March 19th 2016
I’ve been meaning to discuss this masterpiece of animation for a few days now but, due to more recent and perhaps more pertinent matters, it’s had to wait. Disney has done it again and delivered another animated marvel, something that appeals to adults and children alike, it’s beaten: Up, The Lego Movie and even classics like Bambi and Pinnochio when it comes to reviews (except for Meta Critic because they were obviously blind), takings and impact on third party content created. This masterpiece is of course.
Disney often sets the gold standard for animated adventures, their cross between lovable characters, state of the art animation and multi-demographic spanning, heartfelt, narratives have all become hallmark features and Zootopia is no exception to these traits. The movie follows Judy Hopps, a never say die bunny with dreams of becoming a cop who, when given an almost impossible case, teams up with the rakish con-fox Nicholas P Wilde; rabbits and foxes, the law and the con-artist, it’s already a match made in heaven.
Two partners, unlike in dignity, in fair Zootopia, where we lay our scene. Zootopia is a city not like any other, a place where species of both predator and pray coexist in peace and harmony (a microcosm for the humanist desire for an ideal society in our world) where “Anyone can be anything” As their motto states. It’s not all sunshine and rainbows though, prejudice is rife, especially when it comes to foxes.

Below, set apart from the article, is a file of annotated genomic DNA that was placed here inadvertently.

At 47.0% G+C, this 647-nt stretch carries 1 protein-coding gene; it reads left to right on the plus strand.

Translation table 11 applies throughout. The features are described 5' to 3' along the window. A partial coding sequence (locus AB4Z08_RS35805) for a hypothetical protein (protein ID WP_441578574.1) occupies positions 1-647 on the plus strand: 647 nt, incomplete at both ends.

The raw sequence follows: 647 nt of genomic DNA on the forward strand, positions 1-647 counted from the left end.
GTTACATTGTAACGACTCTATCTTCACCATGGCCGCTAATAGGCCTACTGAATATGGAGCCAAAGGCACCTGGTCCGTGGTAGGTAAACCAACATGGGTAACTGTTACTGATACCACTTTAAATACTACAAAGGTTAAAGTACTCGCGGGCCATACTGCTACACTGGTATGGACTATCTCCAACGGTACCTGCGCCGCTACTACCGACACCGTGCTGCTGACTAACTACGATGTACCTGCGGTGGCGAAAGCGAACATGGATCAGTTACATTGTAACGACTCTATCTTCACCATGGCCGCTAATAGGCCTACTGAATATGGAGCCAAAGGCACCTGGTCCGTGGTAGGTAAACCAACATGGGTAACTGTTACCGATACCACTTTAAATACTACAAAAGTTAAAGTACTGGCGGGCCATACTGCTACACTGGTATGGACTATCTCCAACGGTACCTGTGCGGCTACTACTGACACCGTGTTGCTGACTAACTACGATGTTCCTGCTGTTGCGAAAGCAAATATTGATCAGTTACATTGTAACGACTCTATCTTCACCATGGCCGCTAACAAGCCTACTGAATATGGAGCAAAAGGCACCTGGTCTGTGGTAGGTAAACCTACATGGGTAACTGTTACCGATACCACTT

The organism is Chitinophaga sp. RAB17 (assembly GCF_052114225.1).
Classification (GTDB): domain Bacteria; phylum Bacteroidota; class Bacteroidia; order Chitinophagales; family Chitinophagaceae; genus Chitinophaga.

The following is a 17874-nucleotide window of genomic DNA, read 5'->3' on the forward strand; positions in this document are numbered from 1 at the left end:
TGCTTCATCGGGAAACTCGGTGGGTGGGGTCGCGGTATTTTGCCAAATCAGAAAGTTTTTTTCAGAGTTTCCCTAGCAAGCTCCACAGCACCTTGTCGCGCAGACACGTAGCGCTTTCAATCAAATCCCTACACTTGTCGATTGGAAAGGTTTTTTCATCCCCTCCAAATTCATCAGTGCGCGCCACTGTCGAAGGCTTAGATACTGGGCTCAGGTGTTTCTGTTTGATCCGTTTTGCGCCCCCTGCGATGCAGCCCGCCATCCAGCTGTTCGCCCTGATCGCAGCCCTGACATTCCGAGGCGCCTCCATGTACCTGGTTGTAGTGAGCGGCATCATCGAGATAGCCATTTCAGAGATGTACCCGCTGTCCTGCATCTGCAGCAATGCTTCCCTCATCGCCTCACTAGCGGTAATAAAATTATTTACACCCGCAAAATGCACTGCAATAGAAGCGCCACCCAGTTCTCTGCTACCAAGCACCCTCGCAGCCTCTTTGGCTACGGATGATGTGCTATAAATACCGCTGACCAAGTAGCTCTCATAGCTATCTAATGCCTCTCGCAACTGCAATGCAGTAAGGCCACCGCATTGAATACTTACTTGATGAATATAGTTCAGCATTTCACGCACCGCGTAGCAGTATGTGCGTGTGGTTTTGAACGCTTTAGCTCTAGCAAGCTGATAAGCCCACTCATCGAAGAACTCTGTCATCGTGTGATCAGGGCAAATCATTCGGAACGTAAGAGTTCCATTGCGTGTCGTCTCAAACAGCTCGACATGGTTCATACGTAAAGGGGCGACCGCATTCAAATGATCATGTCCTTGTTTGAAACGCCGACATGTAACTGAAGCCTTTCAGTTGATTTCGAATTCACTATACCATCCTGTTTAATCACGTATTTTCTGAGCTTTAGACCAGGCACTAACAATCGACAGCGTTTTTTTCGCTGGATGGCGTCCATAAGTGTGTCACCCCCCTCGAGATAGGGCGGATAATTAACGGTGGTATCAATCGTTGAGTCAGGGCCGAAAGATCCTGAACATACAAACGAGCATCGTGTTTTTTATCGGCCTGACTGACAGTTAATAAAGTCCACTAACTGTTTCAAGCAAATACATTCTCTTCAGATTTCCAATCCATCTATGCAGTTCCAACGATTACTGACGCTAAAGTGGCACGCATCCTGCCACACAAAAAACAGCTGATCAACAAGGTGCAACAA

Foxes are coined as: cunning and devious swindlers that are only out to save their own pelt and profit from others misery; dubious swindlers that are almost universally loathed. Nick unfortunately learned this at a very young age when his scout-mates beat him to the floor, slapped a muzzle on him and forced him to run, scared from a sanctum where he was supposed to feel safe and accepted. He learned that the world can be cruel and that “You can’t be anything, you can only be what you are” and has since resolved that “If they expect foxes to be liars, cheats and swindlers, that’s what they’ll get”.
My heart bled for him, through no fault of his own his noble intentions had been crushed and used to weave a rope around his neck, he loathes himself because the world loathes him; I nearly cried. Judy, who up until this point in the film subscribes to the belief that he’s only out to get off the hook for a crime, now begins to see that he’s a kindhearted soul who is not the stereotypical fox. He cared enough for her to risk his neck to make sure she was safe and kept her job- he’s actually rather gallant.
The film made me look at my life and realise that I could do more, I could strike out and do anything that I put my mind to, be it: Writing, Piano, the Gym or even learning a new language; I have no excuse to not defy and challenge my boundaries, self imposed or otherwise. That is what a good film should do, it should inspire you, make you think differently and above all else, should enrapture you from start to finish.